A Practical Procedure for the In Vitro Generation of Human Osteoclasts and Their Characterization
SourceTissue Engineering. Part C: Methods, 27, 7, (2021), pp. 421-432
Article / Letter to editor
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Tissue Engineering. Part C: Methods
SubjectRadboudumc 10: Reconstructive and regenerative medicine RIMLS: Radboud Institute for Molecular Life Sciences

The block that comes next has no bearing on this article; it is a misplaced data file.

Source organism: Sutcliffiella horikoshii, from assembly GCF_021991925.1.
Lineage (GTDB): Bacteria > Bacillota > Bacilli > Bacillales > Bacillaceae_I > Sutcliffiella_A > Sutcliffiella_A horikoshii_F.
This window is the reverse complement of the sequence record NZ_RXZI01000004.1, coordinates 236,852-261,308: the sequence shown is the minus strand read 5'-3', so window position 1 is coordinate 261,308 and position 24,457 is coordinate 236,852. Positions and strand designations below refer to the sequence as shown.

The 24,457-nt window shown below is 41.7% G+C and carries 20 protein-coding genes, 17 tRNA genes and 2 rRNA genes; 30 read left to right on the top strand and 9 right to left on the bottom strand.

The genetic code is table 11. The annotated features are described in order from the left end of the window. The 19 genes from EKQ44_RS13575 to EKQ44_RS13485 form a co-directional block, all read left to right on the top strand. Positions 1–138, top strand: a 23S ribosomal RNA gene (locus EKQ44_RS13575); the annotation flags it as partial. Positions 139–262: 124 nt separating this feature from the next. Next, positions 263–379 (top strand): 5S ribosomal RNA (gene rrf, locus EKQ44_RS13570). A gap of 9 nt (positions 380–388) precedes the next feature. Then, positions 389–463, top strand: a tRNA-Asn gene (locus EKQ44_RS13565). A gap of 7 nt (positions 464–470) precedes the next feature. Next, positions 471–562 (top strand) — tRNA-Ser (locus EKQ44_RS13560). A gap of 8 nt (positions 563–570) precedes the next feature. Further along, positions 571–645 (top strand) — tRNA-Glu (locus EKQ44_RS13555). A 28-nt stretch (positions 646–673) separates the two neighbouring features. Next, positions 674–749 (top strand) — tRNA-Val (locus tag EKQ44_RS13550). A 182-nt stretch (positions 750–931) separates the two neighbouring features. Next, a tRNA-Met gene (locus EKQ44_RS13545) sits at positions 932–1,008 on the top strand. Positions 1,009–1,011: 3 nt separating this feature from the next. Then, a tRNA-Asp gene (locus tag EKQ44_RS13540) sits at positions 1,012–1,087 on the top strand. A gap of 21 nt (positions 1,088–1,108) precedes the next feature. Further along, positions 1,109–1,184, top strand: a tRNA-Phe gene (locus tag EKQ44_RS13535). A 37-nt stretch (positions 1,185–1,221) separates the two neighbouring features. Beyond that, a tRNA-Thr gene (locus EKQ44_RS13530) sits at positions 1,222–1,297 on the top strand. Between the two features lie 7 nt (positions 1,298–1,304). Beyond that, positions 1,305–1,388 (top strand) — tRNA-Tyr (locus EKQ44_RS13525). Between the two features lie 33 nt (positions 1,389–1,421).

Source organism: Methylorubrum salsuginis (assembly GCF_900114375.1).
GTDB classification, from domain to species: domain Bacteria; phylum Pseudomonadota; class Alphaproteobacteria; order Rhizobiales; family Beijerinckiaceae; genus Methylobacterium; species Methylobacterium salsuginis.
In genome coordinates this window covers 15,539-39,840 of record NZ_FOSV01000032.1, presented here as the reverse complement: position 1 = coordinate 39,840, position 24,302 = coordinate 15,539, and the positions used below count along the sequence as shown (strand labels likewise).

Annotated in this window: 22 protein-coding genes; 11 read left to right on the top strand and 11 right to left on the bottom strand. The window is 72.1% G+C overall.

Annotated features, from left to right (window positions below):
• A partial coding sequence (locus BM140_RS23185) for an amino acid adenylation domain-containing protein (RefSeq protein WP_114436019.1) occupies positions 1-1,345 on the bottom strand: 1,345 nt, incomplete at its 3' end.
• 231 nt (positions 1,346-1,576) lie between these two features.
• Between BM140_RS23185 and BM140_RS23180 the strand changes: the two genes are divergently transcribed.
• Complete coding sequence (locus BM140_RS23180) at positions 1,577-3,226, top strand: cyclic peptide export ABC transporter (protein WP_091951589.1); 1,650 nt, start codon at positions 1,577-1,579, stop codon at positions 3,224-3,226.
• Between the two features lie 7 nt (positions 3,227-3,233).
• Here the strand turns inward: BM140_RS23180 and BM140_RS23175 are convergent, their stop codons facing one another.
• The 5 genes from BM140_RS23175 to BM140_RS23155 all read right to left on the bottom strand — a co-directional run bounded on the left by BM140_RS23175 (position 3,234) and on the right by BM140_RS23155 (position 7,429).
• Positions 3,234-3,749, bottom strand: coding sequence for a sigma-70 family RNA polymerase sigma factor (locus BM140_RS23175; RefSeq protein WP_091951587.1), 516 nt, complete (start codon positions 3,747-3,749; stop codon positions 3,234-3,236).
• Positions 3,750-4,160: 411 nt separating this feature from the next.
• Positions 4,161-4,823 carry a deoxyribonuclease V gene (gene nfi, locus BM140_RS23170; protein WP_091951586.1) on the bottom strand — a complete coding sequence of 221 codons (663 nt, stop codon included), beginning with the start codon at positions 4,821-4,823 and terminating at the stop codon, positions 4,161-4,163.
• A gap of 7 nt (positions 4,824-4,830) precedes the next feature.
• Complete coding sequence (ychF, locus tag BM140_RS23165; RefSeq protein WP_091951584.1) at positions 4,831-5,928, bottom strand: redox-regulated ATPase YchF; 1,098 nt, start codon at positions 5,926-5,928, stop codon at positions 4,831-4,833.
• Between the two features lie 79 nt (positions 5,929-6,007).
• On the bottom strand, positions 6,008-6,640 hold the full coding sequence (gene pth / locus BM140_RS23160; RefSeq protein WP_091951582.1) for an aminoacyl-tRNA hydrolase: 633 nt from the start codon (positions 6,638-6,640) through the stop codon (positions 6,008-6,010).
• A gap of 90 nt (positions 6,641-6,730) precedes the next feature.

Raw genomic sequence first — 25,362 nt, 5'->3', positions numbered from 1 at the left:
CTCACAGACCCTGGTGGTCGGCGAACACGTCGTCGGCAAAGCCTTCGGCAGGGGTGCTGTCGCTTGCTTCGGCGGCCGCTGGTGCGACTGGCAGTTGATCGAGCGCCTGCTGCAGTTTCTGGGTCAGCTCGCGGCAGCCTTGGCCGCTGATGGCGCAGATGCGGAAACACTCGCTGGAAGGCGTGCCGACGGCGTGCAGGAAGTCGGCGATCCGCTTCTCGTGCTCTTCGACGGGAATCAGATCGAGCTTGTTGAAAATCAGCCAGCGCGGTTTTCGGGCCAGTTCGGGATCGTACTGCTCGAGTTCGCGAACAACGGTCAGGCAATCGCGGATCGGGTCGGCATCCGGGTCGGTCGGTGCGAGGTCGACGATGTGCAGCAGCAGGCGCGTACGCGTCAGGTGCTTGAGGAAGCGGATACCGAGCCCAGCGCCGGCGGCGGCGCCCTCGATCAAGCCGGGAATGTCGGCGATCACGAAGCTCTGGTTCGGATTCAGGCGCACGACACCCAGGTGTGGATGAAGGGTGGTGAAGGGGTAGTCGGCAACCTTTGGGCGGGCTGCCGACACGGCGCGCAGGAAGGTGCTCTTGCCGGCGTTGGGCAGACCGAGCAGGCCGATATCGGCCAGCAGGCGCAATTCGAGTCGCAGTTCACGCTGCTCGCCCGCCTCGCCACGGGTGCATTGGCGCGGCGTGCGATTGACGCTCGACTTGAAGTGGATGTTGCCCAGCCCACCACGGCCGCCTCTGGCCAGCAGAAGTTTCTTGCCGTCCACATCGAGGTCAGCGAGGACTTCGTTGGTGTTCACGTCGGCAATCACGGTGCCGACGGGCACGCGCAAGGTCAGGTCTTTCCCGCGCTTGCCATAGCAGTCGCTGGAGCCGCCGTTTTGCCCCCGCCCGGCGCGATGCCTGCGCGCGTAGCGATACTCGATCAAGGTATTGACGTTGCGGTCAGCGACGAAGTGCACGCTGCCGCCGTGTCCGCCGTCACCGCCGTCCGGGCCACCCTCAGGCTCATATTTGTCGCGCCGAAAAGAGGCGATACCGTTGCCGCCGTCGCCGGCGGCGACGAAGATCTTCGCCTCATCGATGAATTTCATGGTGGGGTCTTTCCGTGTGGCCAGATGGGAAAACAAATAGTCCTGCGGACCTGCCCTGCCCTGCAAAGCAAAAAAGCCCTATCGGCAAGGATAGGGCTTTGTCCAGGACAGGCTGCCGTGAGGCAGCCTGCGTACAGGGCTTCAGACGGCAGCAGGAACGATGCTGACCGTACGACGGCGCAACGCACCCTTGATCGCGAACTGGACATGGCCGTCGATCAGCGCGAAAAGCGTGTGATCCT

Osteoclasts are multinucleated cells derived from the hematopoietic monocyte/macrophage lineage that possess the unique capacity to resorb bone. Due to the crucial role of osteoclasts in maintaining bone homeostasis and pathologies, this cell type is pivotal in multiple research areas dedicated to bone physiology in health and disease. Although numerous methods for generation of human osteoclasts are already available, those rely either on cell labeling-based purification or an intermediate adhesion step after which cells are directly differentiated toward osteoclasts. While the former requires additional reagents and equipment, the latter harbors the risk of variable osteoclast formation due to varying numbers of osteoclast precursors available for different donors. In this study, we report a facile and reliable three-step method for the generation of human osteoclasts from blood-derived precursor cells. Monocytes were obtained after adhering peripheral blood-derived mononuclear cells to plastic substrates followed by macrophage induction and proliferation resulting in a homogeneous population of osteoclast precursors. Finally, macrophages were seeded into suitable culture vessels and differentiated toward osteoclasts. Osteoclastogenesis was monitored longitudinally using nondestructive techniques, while the functionality of mature osteoclasts was confirmed after 14 days of culture by analysis of functional (e.g., elevated tartrate-resistant acid phosphatase [TRAP]-activity, resorption) and morphological (e.g., presence of TRAP, actin ring, and integrin β(3)) characteristics. Furthermore, we propose to use combinatory staining of three morphological osteoclast markers, rather than previously reported staining of a single or maximal two markers, to clearly distinguish osteoclasts from undifferentiated mononuclear cells. Impact statement Research related to bone biology requires a standardized and reliable method for in vitro generation of human osteoclasts. We here describe such a procedure which avoids shortcomings of previously published protocols. Further, we report on nondestructive methods to qualitatively and quantitatively monitor osteoclastogenesis longitudinally, and on analysis of osteoclast generation and functionality after 14 days. Specifically, we recommend assessment of morphological human osteoclast characteristics using combinatory staining of three markers to confirm successful osteoclast generation.
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